In his ongoing quest to remain relevant, Rudy Giuliani recently accused president Barack Obama of not loving America. In the ensuing outrage, Giuliani quickly backpedaled, clarifying that he doesn’t doubt Obama’s love of country, but instead believes Obama’s policies are wrongheaded, representative of someone who doesn’t know what’s in America’s best interests, as set forth in the Rudy Giuliani Handbook for Patriotism.
I must confess to Giuliani and all of the other nationalists in government: I don’t love America either. For starters, it’s worth quoting eminent scholar and semanticist Alfred Korzybski: “The map is not the territory.” What Korzybski meant is that no linguistic construct or model used to describe an existential “thing” should be confused for the thing itself. Attempts to substitute the map for the territory fail for many different reasons, not the least of which is that people will always interpret the map as representing different things, in accordance with their own subjective experiences.
When Rudy Giuliani declares that someone doesn’t love America, he defines America like most other hyperstatists — America as a political entity. The America that you can literally point to on a map, and whose borders have grown in proportion to the American military state’s aggression and brutality. The America Giuliani loves is the one made up of, first and foremost, its government, which Giuliani and his fellow American exceptionalists claim have “allowed” for the greatest freedom and prosperity in mankind’s history. Giuliani and his ilk love the Constitution, the Founding Fathers, the court system which Giuliani once worked the levers of, and all the American state’s arbitrarily drawn political sub-entities (states and cities) — one of which he ruled with an iron fist for many years. Love of America, for Giuliani, means love of its political infrastructure. No number of pictures of Giuliani at Yankees games will convince me otherwise.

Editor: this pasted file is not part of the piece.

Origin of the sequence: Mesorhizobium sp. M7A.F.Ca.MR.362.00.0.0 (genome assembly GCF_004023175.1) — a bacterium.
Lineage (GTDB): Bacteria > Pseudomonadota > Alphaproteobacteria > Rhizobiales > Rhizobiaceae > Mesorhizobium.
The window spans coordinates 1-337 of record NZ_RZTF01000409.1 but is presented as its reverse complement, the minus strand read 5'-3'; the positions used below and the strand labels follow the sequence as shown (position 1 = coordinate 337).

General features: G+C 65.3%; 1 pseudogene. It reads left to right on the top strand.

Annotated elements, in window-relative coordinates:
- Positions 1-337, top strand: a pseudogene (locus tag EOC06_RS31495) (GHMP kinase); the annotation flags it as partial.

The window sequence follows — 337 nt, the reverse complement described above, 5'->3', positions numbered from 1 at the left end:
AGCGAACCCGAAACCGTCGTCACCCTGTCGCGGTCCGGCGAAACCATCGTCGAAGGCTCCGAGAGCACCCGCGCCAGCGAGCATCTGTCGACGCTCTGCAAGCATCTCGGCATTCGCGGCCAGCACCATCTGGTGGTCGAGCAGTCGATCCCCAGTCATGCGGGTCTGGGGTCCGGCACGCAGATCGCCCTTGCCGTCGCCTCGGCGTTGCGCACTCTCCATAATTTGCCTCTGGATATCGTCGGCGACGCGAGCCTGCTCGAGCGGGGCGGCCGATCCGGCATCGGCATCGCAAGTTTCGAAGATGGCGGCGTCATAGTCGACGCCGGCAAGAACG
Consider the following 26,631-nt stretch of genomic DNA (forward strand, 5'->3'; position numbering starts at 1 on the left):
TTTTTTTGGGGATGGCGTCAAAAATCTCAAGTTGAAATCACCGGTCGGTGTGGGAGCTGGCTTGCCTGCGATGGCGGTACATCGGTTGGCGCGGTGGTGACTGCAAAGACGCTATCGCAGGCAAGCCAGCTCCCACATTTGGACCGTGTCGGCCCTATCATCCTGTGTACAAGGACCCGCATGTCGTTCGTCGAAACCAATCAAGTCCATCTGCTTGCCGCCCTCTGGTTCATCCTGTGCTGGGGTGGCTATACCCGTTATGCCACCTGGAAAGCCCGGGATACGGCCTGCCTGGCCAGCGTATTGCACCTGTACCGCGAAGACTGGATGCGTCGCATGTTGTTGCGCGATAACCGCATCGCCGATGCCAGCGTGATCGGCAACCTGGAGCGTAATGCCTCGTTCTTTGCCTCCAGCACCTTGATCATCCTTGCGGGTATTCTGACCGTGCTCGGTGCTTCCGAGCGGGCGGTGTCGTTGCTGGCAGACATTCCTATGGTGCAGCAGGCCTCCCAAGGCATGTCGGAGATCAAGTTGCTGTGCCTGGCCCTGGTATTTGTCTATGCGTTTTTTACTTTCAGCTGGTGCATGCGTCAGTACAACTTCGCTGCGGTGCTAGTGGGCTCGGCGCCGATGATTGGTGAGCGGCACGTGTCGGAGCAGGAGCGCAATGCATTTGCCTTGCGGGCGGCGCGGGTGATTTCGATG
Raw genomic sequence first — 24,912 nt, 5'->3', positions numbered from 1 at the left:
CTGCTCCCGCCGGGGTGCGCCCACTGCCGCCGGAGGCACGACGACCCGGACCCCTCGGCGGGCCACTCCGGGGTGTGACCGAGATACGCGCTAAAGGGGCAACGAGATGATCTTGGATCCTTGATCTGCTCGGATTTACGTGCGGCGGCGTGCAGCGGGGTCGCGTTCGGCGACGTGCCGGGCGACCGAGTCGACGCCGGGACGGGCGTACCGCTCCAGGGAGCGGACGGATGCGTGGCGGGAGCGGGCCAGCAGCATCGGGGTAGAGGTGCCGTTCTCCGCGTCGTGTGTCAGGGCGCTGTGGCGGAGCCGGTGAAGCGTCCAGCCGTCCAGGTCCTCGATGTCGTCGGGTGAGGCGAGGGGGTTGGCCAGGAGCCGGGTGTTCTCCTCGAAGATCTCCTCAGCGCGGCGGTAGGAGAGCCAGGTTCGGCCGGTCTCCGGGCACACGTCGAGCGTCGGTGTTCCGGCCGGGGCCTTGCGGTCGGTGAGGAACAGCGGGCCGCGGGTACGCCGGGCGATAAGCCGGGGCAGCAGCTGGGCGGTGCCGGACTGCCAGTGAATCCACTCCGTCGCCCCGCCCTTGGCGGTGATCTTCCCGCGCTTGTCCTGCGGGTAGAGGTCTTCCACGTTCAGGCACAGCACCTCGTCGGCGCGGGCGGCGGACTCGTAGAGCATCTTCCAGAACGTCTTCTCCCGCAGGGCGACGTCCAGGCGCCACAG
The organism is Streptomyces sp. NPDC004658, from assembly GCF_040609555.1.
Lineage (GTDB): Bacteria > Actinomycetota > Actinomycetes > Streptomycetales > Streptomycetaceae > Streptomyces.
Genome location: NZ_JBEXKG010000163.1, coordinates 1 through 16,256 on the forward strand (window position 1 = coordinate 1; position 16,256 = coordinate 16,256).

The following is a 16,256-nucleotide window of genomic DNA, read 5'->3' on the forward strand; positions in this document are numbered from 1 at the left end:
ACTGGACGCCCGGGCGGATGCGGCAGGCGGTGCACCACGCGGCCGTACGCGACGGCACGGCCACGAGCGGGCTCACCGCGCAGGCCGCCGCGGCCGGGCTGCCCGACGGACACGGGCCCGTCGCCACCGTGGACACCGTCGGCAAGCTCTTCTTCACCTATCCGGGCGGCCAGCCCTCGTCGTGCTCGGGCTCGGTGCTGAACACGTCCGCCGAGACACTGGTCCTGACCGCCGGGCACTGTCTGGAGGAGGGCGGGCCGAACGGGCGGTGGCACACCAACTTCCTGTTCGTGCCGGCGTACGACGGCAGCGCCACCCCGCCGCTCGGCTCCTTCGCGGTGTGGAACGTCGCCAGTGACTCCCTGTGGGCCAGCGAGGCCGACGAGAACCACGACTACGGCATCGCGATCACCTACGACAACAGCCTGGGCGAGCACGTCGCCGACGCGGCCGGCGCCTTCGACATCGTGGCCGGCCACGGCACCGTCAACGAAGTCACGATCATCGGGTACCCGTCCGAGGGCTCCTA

Giuliani’s definition of America is a far cry from the one most Americans envision, myself included. I don’t love the American government. I have no reverence for the Constitution, nor for any part of the state machinery, which to me, doesn’t represent America at all. The things that Giuliani loves about America are irrelevant to the freedom and prosperity Americans have so often enjoyed, good fortune which Giuliani wrongly attributes to the state.
I love food, music, books, movies, language, ideas and innovations, especially those molded by some of the people who live in the region Giuliani calls America. But I love those things regardless of where they’ve came from, be it America, Canada, Africa, or the Middle East. In short, I love the human ingenuity that is the driving force behind those things. And I am in awe of the process (not thing) called culture that serves as a kiln in which many of those creations have been formed.
So while we’re on this debate about who does and doesn’t love America, count me as a no vote so long as tyrants like Giuliani are setting the bounds of the debate.
Chad Nelson, a contributing author at the Center for a Stateless Society (c4ss.org), is an attorney based out of Providence, Rhode Island and is one of the world’s biggest Pearl Jam fans, despite their blind obedience to the Obama administration. Follow him on Twitter @cnels43.